Home Lessons From Yelp’s Ordeal: Retaining Customer Trust is Key

Lessons From Yelp’s Ordeal: Retaining Customer Trust is Key

Here at ReadWriteStart, we’ve mentioned the importance of credibility as an entrepreneur when meeting with venture capitalists and potential investors, but it is also important to carry that credibility forward into your company as you interface with customers. Amid rumors that it was extorting businesses by offering to de-emphasize negative reviews in return for adverting purchases, social review site Yelp announced Monday that it would be “lifting the veil” on its review system and removing controversial features in hopes of securing customer trust.

Yelp features a review filter that sorts through reviews of local businesses to determine which is more trustworthy and places the top ones on the business’ profile page. Some have claimed that Yelp was helping businesses pick the best reviews to show if that company was purchasing advertising on Yelp, a clear case of extortion that the company has vehemently denied, calling the claims a “conspiracy theory.”

Now when users visit a business’ Yelp profile, they can choose to look over the reviews the filter has automatically reviewed by clicking a link near the bottom of the page near the pagination links (not exactly the easiest feature to find, I had to search for “filter” to find it). Yelp has put a CAPTCHA pop-up between the profile and the filtered results to keep robots from crawling the filtered data. Perhaps this is an attempt to prevent them from figuring out how to game the system.

When I tested this new feature on one of my favorite downtown Phoenix restaurants, LoLo’s Chicken and Waffles, I saw some similarities among the 25 filtered reviews. A handful were from users who live in other states or who are what Yelp calls “less established users,” and some were either very short, or filled to the brim with Internet abbreviations and misspellings or slang. Others, whose content was hidden from view, had managed to violate Yelp’s review guidelines or terms of service, which I can assume means a variety of things including profanity or obvious spam.

Yelp is also discontinuing the use of the “Favorite Review” feature, which Yelp packed with advertising deals to businesses. Yelp CEO Jeremy Stoppelman says they decided to remove the feature in hopes of eliminating any confusion.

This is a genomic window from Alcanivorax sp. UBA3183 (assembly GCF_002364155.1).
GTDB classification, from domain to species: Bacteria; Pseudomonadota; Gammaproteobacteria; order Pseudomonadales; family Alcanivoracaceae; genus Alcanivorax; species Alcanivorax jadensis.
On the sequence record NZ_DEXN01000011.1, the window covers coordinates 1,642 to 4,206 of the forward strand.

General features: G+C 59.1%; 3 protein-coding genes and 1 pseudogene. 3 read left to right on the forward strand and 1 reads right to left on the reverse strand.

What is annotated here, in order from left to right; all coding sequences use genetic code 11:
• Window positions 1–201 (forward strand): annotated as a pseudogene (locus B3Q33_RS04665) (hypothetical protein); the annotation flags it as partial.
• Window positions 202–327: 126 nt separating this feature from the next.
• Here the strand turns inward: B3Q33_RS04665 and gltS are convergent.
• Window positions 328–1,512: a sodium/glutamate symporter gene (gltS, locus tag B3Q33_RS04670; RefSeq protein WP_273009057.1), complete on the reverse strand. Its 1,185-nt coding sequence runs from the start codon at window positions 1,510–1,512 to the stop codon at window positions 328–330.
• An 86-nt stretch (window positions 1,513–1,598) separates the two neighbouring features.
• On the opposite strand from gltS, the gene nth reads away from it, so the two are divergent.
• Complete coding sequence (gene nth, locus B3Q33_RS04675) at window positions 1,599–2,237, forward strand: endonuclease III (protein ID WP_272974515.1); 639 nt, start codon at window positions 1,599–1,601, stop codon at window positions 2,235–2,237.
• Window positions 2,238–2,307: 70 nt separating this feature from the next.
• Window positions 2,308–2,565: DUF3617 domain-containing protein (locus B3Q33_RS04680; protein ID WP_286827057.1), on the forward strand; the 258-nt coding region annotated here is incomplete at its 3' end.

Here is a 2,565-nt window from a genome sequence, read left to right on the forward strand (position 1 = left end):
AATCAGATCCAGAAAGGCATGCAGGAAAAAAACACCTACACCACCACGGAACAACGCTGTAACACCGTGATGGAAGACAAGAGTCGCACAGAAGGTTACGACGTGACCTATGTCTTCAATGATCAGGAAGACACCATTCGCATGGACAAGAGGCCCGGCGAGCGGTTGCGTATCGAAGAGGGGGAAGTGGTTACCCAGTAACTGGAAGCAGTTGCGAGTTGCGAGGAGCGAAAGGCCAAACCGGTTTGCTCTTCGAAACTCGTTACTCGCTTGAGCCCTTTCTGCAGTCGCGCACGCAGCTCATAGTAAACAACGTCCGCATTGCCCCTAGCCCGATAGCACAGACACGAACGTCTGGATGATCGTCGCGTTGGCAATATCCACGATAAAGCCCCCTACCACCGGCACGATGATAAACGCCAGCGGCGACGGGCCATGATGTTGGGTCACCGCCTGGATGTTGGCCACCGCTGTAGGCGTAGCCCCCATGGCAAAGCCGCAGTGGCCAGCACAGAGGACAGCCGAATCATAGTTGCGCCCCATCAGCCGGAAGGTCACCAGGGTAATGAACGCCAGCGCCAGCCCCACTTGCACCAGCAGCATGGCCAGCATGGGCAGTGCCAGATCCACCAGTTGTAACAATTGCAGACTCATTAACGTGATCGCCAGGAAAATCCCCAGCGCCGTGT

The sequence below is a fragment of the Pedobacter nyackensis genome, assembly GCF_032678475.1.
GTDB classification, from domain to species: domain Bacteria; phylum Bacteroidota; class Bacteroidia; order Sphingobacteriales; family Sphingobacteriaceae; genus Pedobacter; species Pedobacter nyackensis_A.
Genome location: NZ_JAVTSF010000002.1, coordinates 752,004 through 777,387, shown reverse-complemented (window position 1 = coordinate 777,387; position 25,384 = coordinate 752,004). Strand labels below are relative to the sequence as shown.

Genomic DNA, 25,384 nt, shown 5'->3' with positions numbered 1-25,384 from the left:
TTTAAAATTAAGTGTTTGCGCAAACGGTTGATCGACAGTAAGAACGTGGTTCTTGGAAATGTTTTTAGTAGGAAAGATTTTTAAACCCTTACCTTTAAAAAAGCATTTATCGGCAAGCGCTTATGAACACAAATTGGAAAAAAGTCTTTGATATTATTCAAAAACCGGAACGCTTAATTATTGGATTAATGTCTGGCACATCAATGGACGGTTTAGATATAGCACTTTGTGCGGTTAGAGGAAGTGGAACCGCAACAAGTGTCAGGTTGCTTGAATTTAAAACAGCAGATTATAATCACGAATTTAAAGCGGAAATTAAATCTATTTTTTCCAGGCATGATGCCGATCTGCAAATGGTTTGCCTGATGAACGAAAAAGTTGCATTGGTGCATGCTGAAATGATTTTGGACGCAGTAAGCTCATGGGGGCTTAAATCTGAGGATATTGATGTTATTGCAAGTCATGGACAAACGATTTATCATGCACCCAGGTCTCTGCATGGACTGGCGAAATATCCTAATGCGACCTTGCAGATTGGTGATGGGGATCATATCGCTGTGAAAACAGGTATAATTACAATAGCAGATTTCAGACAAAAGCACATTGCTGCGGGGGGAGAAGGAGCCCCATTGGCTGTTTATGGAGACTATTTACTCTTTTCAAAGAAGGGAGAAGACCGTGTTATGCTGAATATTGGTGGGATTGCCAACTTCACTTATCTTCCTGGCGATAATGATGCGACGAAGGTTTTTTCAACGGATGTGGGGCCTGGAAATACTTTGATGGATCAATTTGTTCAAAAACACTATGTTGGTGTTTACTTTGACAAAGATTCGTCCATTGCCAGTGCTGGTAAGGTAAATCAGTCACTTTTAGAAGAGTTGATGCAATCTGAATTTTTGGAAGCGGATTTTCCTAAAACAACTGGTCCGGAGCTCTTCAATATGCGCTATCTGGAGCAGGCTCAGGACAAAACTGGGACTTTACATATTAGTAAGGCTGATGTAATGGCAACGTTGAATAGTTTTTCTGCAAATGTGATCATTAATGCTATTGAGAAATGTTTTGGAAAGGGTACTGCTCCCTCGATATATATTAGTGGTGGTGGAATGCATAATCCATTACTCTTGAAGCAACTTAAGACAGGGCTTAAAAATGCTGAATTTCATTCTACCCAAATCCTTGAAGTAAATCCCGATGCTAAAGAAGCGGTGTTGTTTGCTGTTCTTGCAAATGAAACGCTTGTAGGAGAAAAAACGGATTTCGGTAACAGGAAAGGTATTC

“Despite our best efforts to educate consumers and the small business community, myths about Yelp have persisted,” writes Stoppelman. “[The “Favorite Review” feature] led some people to the wrong conclusions about whether businesses could control the review content on their page. (They can’t.) So, to eliminate the opportunity for that misconception, we’ve eliminated the feature.”

By allowing users to go under the hood and see filtered results, Yelp is, I believe, taking a significant step in the name of transparency and openness. While they aren’t revealing any special algorithms for how they determine what makes trustworthy reviews, they are responding in a timely and appropriate manner to the continued allegations of foul play. Regardless of the merit of these claims, Yelp seems bent on securing the trust of their users, a practice every startup should mimic.

Also it is important to remember that a certain level of transparency is attractive to users, but not too much. There is a boundary between what should be shared with the community and what should be deeply guarded company secrets, such as fancy algorithms or the inner workings of the site’s major functions. Users can trust a company more when they feel they have some sort of insider’s view of the company through partial transparency.

Simply blogging about the company’s activity is sometimes enough to satisfy this need, but other times is may be appropriate, as Yelp has done, to incorporate features which help to underscore the product’s attempts at truth, honesty and validity, if those are major facets of your business.

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